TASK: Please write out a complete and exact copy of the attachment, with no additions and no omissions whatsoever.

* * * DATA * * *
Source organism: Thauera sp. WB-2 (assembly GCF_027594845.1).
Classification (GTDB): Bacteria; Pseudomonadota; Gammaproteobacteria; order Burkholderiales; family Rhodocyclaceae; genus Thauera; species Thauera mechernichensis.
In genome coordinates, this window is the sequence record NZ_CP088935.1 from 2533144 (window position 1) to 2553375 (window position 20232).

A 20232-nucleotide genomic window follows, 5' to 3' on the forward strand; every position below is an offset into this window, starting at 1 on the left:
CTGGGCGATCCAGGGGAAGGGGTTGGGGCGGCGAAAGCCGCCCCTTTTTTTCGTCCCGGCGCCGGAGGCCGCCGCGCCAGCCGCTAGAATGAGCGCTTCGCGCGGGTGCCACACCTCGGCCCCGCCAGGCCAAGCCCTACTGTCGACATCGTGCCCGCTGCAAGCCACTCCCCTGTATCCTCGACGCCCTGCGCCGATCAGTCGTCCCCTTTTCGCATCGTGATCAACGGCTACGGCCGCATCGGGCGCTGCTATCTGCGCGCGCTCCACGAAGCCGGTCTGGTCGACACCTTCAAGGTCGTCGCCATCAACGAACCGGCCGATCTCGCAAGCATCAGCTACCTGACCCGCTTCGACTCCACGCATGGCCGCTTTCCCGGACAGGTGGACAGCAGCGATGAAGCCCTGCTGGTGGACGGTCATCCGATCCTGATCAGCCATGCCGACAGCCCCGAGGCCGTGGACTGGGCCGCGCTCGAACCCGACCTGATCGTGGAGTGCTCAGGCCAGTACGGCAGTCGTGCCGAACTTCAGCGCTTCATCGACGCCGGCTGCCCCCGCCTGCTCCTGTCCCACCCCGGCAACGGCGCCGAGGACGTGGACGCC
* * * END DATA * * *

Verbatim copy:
Source organism: Thauera sp. WB-2 (assembly GCF_027594845.1).
Classification (GTDB): Bacteria; Pseudomonadota; Gammaproteobacteria; order Burkholderiales; family Rhodocyclaceae; genus Thauera; species Thauera mechernichensis.
In genome coordinates, this window is the sequence record NZ_CP088935.1 from 2533144 (window position 1) to 2553375 (window position 20232).

A 20232-nucleotide genomic window follows, 5' to 3' on the forward strand; every position below is an offset into this window, starting at 1 on the left:
CTGGGCGATCCAGGGGAAGGGGTTGGGGCGGCGAAAGCCGCCCCTTTTTTTCGTCCCGGCGCCGGAGGCCGCCGCGCCAGCCGCTAGAATGAGCGCTTCGCGCGGGTGCCACACCTCGGCCCCGCCAGGCCAAGCCCTACTGTCGACATCGTGCCCGCTGCAAGCCACTCCCCTGTATCCTCGACGCCCTGCGCCGATCAGTCGTCCCCTTTTCGCATCGTGATCAACGGCTACGGCCGCATCGGGCGCTGCTATCTGCGCGCGCTCCACGAAGCCGGTCTGGTCGACACCTTCAAGGTCGTCGCCATCAACGAACCGGCCGATCTCGCAAGCATCAGCTACCTGACCCGCTTCGACTCCACGCATGGCCGCTTTCCCGGACAGGTGGACAGCAGCGATGAAGCCCTGCTGGTGGACGGTCATCCGATCCTGATCAGCCATGCCGACAGCCCCGAGGCCGTGGACTGGGCCGCGCTCGAACCCGACCTGATCGTGGAGTGCTCAGGCCAGTACGGCAGTCGTGCCGAACTTCAGCGCTTCATCGACGCCGGCTGCCCCCGCCTGCTCCTGTCCCACCCCGGCAACGGCGCCGAGGACGTGGACGCC